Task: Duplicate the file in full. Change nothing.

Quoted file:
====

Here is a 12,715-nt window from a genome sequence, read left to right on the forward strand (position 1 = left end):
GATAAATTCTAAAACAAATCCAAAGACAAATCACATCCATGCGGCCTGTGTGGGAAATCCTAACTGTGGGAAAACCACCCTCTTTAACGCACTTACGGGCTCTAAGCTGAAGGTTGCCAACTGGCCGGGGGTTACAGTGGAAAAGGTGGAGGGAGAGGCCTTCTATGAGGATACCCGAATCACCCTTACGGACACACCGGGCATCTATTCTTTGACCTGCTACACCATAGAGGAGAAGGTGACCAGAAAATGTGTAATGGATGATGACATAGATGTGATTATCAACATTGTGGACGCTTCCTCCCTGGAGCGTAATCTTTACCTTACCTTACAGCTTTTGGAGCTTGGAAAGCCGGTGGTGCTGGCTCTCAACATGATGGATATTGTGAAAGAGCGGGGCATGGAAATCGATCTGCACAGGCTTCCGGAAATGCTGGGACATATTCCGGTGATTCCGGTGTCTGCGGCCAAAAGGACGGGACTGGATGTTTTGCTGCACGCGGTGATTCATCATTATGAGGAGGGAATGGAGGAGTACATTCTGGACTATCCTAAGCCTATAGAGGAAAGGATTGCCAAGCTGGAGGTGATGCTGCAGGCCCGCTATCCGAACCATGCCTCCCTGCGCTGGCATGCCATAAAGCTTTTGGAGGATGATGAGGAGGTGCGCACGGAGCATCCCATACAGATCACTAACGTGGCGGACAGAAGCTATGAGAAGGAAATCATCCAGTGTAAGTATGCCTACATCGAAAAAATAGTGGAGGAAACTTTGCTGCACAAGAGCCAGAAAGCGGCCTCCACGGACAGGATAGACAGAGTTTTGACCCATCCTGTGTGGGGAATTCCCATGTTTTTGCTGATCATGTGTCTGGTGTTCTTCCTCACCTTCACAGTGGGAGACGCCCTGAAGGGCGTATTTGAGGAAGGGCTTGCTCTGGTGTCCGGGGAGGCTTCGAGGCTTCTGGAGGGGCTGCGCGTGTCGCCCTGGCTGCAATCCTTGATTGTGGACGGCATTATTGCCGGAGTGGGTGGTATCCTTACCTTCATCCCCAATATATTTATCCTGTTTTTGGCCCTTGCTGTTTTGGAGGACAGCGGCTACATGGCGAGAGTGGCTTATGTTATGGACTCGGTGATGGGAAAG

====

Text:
Here is a 12,715-nt window from a genome sequence, read left to right on the forward strand (position 1 = left end):
GATAAATTCTAAAACAAATCCAAAGACAAATCACATCCATGCGGCCTGTGTGGGAAATCCTAACTGTGGGAAAACCACCCTCTTTAACGCACTTACGGGCTCTAAGCTGAAGGTTGCCAACTGGCCGGGGGTTACAGTGGAAAAGGTGGAGGGAGAGGCCTTCTATGAGGATACCCGAATCACCCTTACGGACACACCGGGCATCTATTCTTTGACCTGCTACACCATAGAGGAGAAGGTGACCAGAAAATGTGTAATGGATGATGACATAGATGTGATTATCAACATTGTGGACGCTTCCTCCCTGGAGCGTAATCTTTACCTTACCTTACAGCTTTTGGAGCTTGGAAAGCCGGTGGTGCTGGCTCTCAACATGATGGATATTGTGAAAGAGCGGGGCATGGAAATCGATCTGCACAGGCTTCCGGAAATGCTGGGACATATTCCGGTGATTCCGGTGTCTGCGGCCAAAAGGACGGGACTGGATGTTTTGCTGCACGCGGTGATTCATCATTATGAGGAGGGAATGGAGGAGTACATTCTGGACTATCCTAAGCCTATAGAGGAAAGGATTGCCAAGCTGGAGGTGATGCTGCAGGCCCGCTATCCGAACCATGCCTCCCTGCGCTGGCATGCCATAAAGCTTTTGGAGGATGATGAGGAGGTGCGCACGGAGCATCCCATACAGATCACTAACGTGGCGGACAGAAGCTATGAGAAGGAAATCATCCAGTGTAAGTATGCCTACATCGAAAAAATAGTGGAGGAAACTTTGCTGCACAAGAGCCAGAAAGCGGCCTCCACGGACAGGATAGACAGAGTTTTGACCCATCCTGTGTGGGGAATTCCCATGTTTTTGCTGATCATGTGTCTGGTGTTCTTCCTCACCTTCACAGTGGGAGACGCCCTGAAGGGCGTATTTGAGGAAGGGCTTGCTCTGGTGTCCGGGGAGGCTTCGAGGCTTCTGGAGGGGCTGCGCGTGTCGCCCTGGCTGCAATCCTTGATTGTGGACGGCATTATTGCCGGAGTGGGTGGTATCCTTACCTTCATCCCCAATATATTTATCCTGTTTTTGGCCCTTGCTGTTTTGGAGGACAGCGGCTACATGGCGAGAGTGGCTTATGTTATGGACTCGGTGATGGGAAAG